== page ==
But according to the sociologist, it can be the other way around. “The problem today is that if there are no tax warehouses for wine, there is no record keeping and this can support the gray market and VAT evasion. It is quite a relevant hypothesis that taxation, on the contrary, would significantly reduce the gray market,” argued Prokop.
According to him, the study commissioned by the Wine Fund also does not take into account the positive budgetary effects that limiting alcohol consumption would bring. “The health effects are missing. When they report such a massive drop in consumption, it would certainly have a major impact,” argued Prokop. In this regard, experts mention a reduction in the number of traffic accidents or illnesses and hospitalizations associated with lower alcohol consumption.
According to Chlad, the government’s calculations only took into account the income side, they did not address the expenditure side. “This is also why our study focused only on revenues in the budget. We should have answered the Ministry of Finance – what will it bring to its coffers,” Chlad responded.
Janský goes even further with the debate on wine taxation. “I see the point in it, even if theoretically no extra billions were collected from it. After all, we don’t want to have alcohol taxed like orange juice. After all, it is also about health aspects,” he added.
Minimum price for alcohol?
Sociologist Prokop, on the other hand, welcomes the discussion on the minimum unit price of ethanol, which winemakers opened on Tuesday.
The system works in Ireland or Scotland. “However, there it works in addition to excise duty, not instead of it. The minimum price of wine according to Scottish rules is higher – about 100-110 crowns per liter when converted to our wages,” he responded.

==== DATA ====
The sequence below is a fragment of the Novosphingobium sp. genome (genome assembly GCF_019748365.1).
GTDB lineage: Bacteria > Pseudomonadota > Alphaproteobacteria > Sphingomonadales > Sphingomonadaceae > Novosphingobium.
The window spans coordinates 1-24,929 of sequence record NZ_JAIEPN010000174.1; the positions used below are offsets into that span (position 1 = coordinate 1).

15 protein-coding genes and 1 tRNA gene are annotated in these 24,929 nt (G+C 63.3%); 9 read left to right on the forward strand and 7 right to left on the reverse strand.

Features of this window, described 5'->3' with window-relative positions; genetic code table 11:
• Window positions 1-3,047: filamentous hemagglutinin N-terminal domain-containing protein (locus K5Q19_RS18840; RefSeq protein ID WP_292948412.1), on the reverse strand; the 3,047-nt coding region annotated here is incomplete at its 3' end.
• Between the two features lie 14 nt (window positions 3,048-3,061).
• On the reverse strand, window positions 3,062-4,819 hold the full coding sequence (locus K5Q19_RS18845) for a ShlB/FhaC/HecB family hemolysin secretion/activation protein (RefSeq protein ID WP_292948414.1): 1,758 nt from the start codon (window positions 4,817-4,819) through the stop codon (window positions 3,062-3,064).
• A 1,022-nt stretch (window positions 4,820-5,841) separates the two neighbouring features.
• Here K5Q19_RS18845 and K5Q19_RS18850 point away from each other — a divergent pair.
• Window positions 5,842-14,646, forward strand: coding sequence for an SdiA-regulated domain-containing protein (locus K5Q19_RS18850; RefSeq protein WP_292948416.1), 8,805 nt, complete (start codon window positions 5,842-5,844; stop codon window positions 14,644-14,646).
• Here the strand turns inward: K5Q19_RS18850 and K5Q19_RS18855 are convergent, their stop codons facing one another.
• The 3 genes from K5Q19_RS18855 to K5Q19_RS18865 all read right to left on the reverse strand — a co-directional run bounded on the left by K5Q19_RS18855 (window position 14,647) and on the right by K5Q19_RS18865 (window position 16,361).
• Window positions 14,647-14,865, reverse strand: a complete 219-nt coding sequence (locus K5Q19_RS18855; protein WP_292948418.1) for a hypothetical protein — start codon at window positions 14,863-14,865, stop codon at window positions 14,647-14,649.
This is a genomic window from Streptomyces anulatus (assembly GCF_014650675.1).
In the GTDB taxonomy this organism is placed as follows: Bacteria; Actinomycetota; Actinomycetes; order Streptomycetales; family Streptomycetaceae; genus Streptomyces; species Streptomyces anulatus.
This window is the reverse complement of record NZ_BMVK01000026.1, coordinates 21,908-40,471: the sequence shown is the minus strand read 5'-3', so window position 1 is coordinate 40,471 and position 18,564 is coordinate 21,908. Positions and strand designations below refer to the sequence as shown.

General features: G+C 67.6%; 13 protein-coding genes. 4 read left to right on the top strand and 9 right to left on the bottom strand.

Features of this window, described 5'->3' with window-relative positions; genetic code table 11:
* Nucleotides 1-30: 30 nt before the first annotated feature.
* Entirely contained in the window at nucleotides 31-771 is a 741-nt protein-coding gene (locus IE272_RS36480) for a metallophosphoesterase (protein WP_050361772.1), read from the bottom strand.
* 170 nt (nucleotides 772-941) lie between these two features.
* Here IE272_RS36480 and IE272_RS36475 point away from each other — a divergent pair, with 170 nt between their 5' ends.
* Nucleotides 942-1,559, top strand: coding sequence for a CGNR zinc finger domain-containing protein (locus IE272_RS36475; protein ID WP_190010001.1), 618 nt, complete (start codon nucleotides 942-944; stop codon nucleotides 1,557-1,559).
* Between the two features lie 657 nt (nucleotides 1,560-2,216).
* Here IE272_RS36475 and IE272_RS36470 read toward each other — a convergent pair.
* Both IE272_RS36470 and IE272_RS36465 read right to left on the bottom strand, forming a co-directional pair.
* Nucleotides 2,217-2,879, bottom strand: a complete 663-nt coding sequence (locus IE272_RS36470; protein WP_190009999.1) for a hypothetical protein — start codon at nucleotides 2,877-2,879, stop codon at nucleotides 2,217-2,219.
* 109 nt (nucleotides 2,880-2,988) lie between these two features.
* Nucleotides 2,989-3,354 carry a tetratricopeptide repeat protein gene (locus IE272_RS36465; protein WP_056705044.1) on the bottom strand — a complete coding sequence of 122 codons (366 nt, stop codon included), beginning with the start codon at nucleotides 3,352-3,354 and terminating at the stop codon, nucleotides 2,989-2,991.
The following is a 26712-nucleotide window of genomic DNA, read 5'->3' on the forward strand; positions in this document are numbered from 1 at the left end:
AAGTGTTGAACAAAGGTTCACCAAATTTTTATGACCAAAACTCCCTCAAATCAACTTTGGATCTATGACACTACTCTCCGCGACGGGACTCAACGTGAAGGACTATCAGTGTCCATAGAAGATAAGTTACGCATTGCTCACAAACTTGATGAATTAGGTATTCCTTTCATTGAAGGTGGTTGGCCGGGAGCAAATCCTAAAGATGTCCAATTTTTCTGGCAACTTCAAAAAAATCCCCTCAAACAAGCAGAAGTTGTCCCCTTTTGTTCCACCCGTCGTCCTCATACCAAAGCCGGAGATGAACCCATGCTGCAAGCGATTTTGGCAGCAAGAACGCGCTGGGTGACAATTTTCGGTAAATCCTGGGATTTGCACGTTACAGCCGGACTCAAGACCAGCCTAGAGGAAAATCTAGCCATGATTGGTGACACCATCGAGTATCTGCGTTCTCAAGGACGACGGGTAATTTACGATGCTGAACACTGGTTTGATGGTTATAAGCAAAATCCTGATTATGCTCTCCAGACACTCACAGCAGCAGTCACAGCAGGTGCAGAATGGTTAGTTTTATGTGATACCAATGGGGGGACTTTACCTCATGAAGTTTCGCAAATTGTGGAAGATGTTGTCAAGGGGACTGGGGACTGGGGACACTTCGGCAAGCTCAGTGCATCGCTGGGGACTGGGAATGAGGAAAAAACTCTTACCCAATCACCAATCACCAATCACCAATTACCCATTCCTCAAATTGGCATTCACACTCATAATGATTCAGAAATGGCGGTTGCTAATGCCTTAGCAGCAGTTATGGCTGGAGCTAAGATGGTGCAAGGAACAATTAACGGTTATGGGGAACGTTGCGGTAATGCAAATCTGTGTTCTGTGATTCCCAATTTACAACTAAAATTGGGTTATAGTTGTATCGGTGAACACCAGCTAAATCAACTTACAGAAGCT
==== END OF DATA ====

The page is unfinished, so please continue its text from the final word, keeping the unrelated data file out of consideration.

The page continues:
The shift of winemakers to a rational discussion is fine. Two notes: 1) in Ireland and Scotland there is a minimum unit price (MUP) in addition to consumption tax, not instead of it, 2) the minimum price according to the Scottish one is higher – approx. 100-110 CZK / liter of wine at our wages. /1https://t.co/7mBEHOdNx0
— Daniel Prokop (@dan_prokop) November 29, 2023
However, according to Chlad, they are not typical wine producers. “What we said applies to us. First of all, we need to bring order to our market by amending the law and, in parallel, conduct a debate on changing the European directive,” said Chlad.
He alludes to the fact that winemakers in other European powers also have zero excise duty. “Perhaps the French collect some money in taxes, but their market transparency and control system are in a completely different state. And there is an existential penalty for misconduct. That is why it is incomparable and they would sacrifice us by introducing the tax,” he added.
How they calculate the minimum unit price of alcohol in Scotland
Czech winemakers came up with a proposal for a minimum unit price for ethanol. However, they did not specify more detailed calculation options or the proposed minimum price.
In Scotland, a similar system has been operating for over five years. The minimum price per unit of alcohol is set at half a pound.
The number of units in a bottle of alcohol is obtained by the equation:
Volume of liquid (ml) x Content (% alcohol) x 0.001 = Number of units
Example: A bottle of Scotch wine with a volume of 0.75 liters and a content of 14% alcohol.
Calculation 750 × 14 × 0.001 = 10.5 units. A bottle of such wine can cost at least 147 crowns in conversion.
According to experts, the minimum unit price would also raise the prices of cheaper beers or schnapps in the Czech Republic.
The Ministry of Finance is still skeptical about the minimum price for ethanol. “We have dealt with this proposal before. However, the Act on Prices does not allow for price regulation of goods for reasons of public health protection,” responded the spokesperson of the department, Petra Vodstrčilová.
The ministry did not calculate how much money the measure would bring to the state coffers. Setting a minimum price, however, would have a very limited budgetary impact,” she added.